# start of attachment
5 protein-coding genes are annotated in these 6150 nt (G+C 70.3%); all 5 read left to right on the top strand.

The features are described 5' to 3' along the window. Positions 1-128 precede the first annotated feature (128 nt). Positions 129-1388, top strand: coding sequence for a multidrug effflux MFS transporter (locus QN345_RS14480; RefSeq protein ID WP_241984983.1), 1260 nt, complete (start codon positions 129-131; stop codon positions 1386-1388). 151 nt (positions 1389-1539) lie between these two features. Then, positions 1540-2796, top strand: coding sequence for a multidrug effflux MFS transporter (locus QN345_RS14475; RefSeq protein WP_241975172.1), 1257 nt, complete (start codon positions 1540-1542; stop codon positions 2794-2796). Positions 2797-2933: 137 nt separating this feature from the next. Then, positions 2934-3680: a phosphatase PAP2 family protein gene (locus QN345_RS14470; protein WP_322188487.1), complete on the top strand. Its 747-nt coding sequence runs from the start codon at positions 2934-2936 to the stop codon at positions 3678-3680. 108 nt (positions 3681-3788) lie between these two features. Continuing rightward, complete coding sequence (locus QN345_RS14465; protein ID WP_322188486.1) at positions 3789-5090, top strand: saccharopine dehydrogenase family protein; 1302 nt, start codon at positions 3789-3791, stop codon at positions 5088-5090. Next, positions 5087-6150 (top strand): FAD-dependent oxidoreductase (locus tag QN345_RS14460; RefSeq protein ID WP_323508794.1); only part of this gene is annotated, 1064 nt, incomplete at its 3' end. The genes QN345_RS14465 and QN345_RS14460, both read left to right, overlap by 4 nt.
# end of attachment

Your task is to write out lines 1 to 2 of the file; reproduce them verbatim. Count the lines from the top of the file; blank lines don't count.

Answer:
5 protein-coding genes are annotated in these 6150 nt (G+C 70.3%); all 5 read left to right on the top strand.

The features are described 5' to 3' along the window. Positions 1-128 precede the first annotated feature (128 nt). Positions 129-1388, top strand: coding sequence for a multidrug effflux MFS transporter (locus QN345_RS14480; RefSeq protein ID WP_241984983.1), 1260 nt, complete (start codon positions 129-131; stop codon positions 1386-1388). 151 nt (positions 1389-1539) lie between these two features. Then, positions 1540-2796, top strand: coding sequence for a multidrug effflux MFS transporter (locus QN345_RS14475; RefSeq protein WP_241975172.1), 1257 nt, complete (start codon positions 1540-1542; stop codon positions 2794-2796). Positions 2797-2933: 137 nt separating this feature from the next. Then, positions 2934-3680: a phosphatase PAP2 family protein gene (locus QN345_RS14470; protein WP_322188487.1), complete on the top strand. Its 747-nt coding sequence runs from the start codon at positions 2934-2936 to the stop codon at positions 3678-3680. 108 nt (positions 3681-3788) lie between these two features. Continuing rightward, complete coding sequence (locus QN345_RS14465; protein ID WP_322188486.1) at positions 3789-5090, top strand: saccharopine dehydrogenase family protein; 1302 nt, start codon at positions 3789-3791, stop codon at positions 5088-5090. Next, positions 5087-6150 (top strand): FAD-dependent oxidoreductase (locus tag QN345_RS14460; RefSeq protein ID WP_323508794.1); only part of this gene is annotated, 1064 nt, incomplete at its 3' end. The genes QN345_RS14465 and QN345_RS14460, both read left to right, overlap by 4 nt.